A Tournament of Virtue
UVA Law Faculty Affiliations
How ought we to select judges? One possibility is that each of us should campaign for the selection of judges who will transform our own values and interests into law. An alternative is to select judges for their possession of the judicial virtues - intelligence, wisdom, courage, and justice. Stephen Choi and Mitu Gulati reject both these options and argue instead for a tournament of judges - the selection of judges on the basis of measurable, objective criteria, which they claim point toward merit and away from patronage and politics. Choi and Gulati have gotten something exactly right: judges should be selected on the basis of merit - we want judges who are excellent. But Choi and Gulati have gotten something crucial terribly wrong: the selection of judges on the basis of measurable performance criteria would lead us away from true excellence. A tournament of judges would be won by judges who possess arbitrary luck and the vices of originality and mindless productivity; a tournament of virtue would be lost by those who possess the virtues of justice and wisdom. The judicial selection process should not be transformed into a game.
I begin in Part II, "What is Judicial Excellence?," by tackling the tough problem that Choi and Gulati avoid - the explication of a theory of virtue for judges. The judicial virtues include: (1) incorruptibility and judicial sobriety; (2) civic courage; (3) judicial temperment and impartiality; (4) diligence and carefulness; (5) judicial intelligence and learnedness; (6) judicial craft and skill; (7) justice; and (8) practical wisdom.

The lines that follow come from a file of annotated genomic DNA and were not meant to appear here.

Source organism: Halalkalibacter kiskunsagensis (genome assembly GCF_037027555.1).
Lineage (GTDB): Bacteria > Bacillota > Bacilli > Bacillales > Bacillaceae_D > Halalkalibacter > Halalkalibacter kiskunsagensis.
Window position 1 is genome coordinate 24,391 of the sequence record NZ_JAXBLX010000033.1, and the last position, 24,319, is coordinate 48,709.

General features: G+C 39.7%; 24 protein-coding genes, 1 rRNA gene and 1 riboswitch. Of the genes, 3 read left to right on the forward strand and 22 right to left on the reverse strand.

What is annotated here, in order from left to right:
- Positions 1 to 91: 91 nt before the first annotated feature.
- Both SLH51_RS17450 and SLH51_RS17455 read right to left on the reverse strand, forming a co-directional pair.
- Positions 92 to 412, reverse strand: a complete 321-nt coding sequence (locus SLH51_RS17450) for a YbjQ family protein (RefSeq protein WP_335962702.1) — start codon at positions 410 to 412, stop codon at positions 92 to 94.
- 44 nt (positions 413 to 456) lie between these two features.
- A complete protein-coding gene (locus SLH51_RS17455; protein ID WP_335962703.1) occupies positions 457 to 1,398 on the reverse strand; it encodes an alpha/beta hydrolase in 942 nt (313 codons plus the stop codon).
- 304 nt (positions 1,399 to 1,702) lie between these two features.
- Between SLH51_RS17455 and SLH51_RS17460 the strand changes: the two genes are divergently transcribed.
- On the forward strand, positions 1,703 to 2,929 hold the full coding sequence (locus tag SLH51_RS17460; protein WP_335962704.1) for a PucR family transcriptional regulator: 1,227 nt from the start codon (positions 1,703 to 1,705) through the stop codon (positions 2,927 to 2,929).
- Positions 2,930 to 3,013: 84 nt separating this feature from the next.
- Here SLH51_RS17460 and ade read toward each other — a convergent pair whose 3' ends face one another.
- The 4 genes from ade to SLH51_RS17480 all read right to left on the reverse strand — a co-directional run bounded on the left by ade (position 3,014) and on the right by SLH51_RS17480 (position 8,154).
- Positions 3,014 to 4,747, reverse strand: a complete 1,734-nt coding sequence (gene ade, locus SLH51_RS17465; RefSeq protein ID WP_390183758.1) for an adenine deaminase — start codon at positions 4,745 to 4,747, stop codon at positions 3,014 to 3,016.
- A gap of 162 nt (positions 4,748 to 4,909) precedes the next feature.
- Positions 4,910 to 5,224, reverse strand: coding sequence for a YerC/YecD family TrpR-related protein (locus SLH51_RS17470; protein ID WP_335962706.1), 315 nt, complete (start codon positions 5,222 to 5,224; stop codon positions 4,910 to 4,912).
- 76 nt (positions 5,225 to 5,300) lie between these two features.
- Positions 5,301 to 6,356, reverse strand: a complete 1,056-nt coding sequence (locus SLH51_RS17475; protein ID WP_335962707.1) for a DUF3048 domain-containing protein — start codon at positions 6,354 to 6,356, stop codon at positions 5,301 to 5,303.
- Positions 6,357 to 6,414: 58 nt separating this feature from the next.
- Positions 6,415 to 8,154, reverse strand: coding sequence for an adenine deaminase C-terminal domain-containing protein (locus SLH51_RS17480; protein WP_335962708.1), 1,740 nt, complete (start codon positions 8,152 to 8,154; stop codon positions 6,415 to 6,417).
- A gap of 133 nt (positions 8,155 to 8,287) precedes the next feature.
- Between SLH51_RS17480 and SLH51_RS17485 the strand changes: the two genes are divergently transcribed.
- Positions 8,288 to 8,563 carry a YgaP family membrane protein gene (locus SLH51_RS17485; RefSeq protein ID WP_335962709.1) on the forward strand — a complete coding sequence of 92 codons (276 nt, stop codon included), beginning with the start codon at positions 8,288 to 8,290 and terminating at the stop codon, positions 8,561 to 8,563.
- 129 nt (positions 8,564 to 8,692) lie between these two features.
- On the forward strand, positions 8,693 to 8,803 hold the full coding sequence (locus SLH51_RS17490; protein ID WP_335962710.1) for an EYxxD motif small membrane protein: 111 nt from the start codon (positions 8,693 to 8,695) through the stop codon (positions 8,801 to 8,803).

In Part III, "Discerning Excellence," I discuss the question as to how we can tell whether candidates for judicial office are bad, which incompetent, and which are truly excellent. Three technniques for discerning judicial excellence are discussed: (1) screening for judicial vice; (2) detection of judges who possess practical wisdom; and (3) the recognition of judges whose record reveals a respect for the law.
Part IV, "The Mismeasurement of Virtue," engages the idea of quantitative measures of judicial performance as a proxy for excellence. In this section, I argue that citation rates, productivity measures, and independence - as measured by Choi and Gulati - are poor measures of true judicial excellence. A real world tournament of judges, moreover, would be gamed, leading to the selection of vicious rather than virtuous judges.
Finally, Part V, "Conclusion: The Redemption of Spectacular Failure." I argue that Choi and Gulati's idea is that rare and valuable thing - an idea that is both completely wrong and wonderfully illuminating.